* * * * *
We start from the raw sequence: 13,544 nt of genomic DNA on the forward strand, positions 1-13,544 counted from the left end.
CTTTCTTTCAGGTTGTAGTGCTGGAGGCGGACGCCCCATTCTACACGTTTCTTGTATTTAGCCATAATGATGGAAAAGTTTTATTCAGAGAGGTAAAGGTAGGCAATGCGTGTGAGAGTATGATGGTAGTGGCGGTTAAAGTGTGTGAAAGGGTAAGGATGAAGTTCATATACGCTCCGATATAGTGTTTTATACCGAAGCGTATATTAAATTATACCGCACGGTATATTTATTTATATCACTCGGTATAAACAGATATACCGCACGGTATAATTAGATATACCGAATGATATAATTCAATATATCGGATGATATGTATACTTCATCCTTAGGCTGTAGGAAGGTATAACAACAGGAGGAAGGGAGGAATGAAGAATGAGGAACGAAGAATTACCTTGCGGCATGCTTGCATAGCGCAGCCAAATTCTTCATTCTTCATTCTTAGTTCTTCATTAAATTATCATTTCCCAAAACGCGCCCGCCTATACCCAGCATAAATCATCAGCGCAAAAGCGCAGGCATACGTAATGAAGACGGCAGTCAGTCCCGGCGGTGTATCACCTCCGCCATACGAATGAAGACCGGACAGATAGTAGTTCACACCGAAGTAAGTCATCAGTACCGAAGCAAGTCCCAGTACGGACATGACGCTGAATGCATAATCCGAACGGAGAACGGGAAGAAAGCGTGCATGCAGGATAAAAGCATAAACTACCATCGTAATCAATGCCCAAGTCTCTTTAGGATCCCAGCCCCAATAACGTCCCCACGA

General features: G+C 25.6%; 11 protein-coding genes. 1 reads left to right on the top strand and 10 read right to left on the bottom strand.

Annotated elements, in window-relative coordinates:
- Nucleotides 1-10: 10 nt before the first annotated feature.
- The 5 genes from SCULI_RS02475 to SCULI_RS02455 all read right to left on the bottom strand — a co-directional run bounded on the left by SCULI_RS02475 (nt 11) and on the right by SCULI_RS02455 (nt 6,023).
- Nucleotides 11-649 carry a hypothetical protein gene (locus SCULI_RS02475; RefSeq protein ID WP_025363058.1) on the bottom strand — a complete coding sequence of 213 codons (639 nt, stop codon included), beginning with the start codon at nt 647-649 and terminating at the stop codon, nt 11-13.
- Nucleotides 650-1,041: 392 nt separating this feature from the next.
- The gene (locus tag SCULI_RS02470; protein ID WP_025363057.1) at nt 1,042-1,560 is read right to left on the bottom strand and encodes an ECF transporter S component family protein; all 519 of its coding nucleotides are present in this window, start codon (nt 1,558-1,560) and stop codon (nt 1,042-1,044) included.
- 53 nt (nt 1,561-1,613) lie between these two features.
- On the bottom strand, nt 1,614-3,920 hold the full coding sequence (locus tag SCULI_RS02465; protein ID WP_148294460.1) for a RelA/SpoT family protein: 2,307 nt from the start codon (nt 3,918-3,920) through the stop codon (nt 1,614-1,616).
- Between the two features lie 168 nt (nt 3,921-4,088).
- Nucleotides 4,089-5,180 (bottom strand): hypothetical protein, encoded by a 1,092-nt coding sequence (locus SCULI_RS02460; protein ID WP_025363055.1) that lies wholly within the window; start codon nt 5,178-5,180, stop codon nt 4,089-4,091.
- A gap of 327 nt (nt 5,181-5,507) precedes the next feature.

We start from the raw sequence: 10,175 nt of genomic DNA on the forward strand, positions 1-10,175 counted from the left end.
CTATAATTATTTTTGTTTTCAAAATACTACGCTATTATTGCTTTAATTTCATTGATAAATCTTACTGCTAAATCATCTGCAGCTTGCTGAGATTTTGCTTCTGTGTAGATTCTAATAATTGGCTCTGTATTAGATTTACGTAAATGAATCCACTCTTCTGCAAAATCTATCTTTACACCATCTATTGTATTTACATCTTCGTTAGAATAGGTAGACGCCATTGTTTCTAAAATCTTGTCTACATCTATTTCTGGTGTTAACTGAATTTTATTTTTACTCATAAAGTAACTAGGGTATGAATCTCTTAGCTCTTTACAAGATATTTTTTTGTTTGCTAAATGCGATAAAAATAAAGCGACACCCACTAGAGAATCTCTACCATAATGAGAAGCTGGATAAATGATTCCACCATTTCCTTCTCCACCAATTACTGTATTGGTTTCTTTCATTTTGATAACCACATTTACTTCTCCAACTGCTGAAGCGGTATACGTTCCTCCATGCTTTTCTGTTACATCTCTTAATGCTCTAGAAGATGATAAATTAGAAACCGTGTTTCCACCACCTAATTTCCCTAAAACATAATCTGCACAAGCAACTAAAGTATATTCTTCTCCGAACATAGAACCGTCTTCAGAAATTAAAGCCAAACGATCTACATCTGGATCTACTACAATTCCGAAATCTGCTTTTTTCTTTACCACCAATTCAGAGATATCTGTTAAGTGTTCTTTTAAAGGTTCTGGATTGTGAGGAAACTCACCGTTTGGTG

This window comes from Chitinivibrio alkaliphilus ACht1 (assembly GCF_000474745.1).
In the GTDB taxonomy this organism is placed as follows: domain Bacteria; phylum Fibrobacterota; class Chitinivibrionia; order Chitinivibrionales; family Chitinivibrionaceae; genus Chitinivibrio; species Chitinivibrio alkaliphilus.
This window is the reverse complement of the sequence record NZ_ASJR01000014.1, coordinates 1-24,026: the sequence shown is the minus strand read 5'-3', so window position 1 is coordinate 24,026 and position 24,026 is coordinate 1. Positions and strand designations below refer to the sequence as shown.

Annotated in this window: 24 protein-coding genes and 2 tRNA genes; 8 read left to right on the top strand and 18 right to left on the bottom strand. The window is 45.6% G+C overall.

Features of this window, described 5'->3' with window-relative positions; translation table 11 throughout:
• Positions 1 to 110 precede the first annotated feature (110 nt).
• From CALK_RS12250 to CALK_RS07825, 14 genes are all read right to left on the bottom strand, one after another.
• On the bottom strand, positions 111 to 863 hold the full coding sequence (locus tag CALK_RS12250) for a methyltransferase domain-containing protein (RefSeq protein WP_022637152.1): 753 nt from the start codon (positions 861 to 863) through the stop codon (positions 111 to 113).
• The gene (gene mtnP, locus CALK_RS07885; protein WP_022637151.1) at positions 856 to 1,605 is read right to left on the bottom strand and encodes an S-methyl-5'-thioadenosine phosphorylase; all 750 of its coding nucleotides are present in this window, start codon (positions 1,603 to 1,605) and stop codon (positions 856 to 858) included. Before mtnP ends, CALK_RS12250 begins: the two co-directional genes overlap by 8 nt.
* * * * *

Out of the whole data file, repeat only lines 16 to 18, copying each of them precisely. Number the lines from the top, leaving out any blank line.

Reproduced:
CTATAATTATTTTTGTTTTCAAAATACTACGCTATTATTGCTTTAATTTCATTGATAAATCTTACTGCTAAATCATCTGCAGCTTGCTGAGATTTTGCTTCTGTGTAGATTCTAATAATTGGCTCTGTATTAGATTTACGTAAATGAATCCACTCTTCTGCAAAATCTATCTTTACACCATCTATTGTATTTACATCTTCGTTAGAATAGGTAGACGCCATTGTTTCTAAAATCTTGTCTACATCTATTTCTGGTGTTAACTGAATTTTATTTTTACTCATAAAGTAACTAGGGTATGAATCTCTTAGCTCTTTACAAGATATTTTTTTGTTTGCTAAATGCGATAAAAATAAAGCGACACCCACTAGAGAATCTCTACCATAATGAGAAGCTGGATAAATGATTCCACCATTTCCTTCTCCACCAATTACTGTATTGGTTTCTTTCATTTTGATAACCACATTTACTTCTCCAACTGCTGAAGCGGTATACGTTCCTCCATGCTTTTCTGTTACATCTCTTAATGCTCTAGAAGATGATAAATTAGAAACCGTGTTTCCACCACCTAATTTCCCTAAAACATAATCTGCACAAGCAACTAAAGTATATTCTTCTCCGAACATAGAACCGTCTTCAGAAATTAAAGCCAAACGATCTACATCTGGATCTACTACAATTCCGAAATCTGCTTTTTTCTTTACCACCAATTCAGAGATATCTGTTAAGTGTTCTTTTAAAGGTTCTGGATTGTGAGGAAACTCACCGTTTGGTG

This window comes from Chitinivibrio alkaliphilus ACht1 (assembly GCF_000474745.1).
In the GTDB taxonomy this organism is placed as follows: domain Bacteria; phylum Fibrobacterota; class Chitinivibrionia; order Chitinivibrionales; family Chitinivibrionaceae; genus Chitinivibrio; species Chitinivibrio alkaliphilus.